Monday, 21 February 2011

Gateway by Frederik Pohl

Gateway is the first novel I've read from the mind of Frederik Pohl in fact it's my first exposure to the mans body of work despite reading a lot of "classic" scifi over the years. I can't really remember why I decided to pick up this novel but I think it just happened to be in the Masterworks Collection which was being promoted at the time.

Gateway was first published in 1977 and won the Hugo, Nebula and Locus Awards for best novel as well as the John W Campbell Award in 1978. As you can see it made a strong impression on the critics and readership something I can now attest too:)
Gateway is the first novel in the "Heechee" saga a 4 novel series which tells a story about the human race and an overpopulated Earth who find technology (mainly ships) from a missing intelligent race but the human crews (volunteers under a corporate profit led banner) are only along for the ride and a lot of them never come back or if they do they are dead.

The central character of the story is Robinette Broadhead who as a lowly worker won a lottery which gave him the funds to sign up for the Gateway project and the chance to visit the stars, we follow him as he learns how to live on the Gateway asteroid and the friendships and loves he finds there. He also learns a lot about himself and each step takes him closer to risking everything on using one of the "Heechee" ships to travel to an unknown destination in the hopes of returning with a discovery. The story is told in flashback as "Bob" a now very wealthy man talks to a Sigmund a computerised psychiatrist and we learn how he became rich and why he is an emotional wreck despite all the trappings of success. Racked with guilt over his mothers death and dreams of a unknown woman he battles with Sigmund in an effort to avoid accepting that there is something seriously wrong and bit by bit thanks to the flashbacks we learn the truth and the discoveries he made which changed him forever.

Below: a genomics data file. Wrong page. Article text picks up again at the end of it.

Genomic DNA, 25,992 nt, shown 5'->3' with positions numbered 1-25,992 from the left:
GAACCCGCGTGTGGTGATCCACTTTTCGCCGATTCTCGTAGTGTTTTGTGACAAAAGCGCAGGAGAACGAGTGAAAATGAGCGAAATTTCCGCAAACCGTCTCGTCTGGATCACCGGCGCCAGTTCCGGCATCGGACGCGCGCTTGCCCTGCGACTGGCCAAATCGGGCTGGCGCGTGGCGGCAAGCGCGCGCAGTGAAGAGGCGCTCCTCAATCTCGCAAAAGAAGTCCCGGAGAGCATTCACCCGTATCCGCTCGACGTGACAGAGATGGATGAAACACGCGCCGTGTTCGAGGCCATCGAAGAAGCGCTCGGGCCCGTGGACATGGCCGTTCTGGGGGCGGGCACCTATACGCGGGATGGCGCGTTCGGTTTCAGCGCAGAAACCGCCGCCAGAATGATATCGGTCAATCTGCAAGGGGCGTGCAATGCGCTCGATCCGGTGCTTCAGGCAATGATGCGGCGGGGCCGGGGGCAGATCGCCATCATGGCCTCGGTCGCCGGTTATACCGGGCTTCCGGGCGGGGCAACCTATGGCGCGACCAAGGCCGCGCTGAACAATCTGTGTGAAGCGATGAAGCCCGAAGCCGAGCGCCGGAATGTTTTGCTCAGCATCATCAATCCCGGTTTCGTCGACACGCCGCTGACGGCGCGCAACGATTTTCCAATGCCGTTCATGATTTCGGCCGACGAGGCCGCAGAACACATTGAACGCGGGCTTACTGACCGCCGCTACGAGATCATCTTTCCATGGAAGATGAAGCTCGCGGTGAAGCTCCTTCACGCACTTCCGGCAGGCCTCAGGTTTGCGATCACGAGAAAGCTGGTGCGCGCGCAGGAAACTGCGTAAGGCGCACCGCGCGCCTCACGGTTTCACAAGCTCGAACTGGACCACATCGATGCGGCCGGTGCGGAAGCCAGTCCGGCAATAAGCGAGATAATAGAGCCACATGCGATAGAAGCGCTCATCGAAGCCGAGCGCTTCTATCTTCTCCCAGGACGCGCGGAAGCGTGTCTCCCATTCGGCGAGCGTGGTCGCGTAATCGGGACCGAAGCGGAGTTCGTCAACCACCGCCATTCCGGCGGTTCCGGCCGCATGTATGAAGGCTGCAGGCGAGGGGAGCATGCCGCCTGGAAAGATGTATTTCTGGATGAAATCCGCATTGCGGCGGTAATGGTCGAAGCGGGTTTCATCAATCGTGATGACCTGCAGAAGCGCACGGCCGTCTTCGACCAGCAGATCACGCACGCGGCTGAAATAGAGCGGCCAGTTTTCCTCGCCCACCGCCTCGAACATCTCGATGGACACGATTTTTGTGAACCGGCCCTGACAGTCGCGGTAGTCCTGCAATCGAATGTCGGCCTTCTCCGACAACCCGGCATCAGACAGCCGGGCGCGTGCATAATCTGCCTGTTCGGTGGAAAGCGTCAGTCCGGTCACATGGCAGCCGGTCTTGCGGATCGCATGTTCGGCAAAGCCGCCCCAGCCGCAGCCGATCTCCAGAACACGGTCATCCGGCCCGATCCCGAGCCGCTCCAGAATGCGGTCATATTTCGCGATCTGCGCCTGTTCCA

Gateway is an excellent novel, not long by today's standards but packs a lot into it's pages as it exploits the two parrallel running stories within the novel. I really hated getting near the end because I just knew there was so much more to find out about Bob and the Heechee race who left the ships and thankfully three more novels exist which continue the saga.
I simply can not recommend this novel enough, it's mildly dated for being over 30 years old but the ideas behind it are certainly not out of place so give it a go, I'm glad I did:)


Amazon UK

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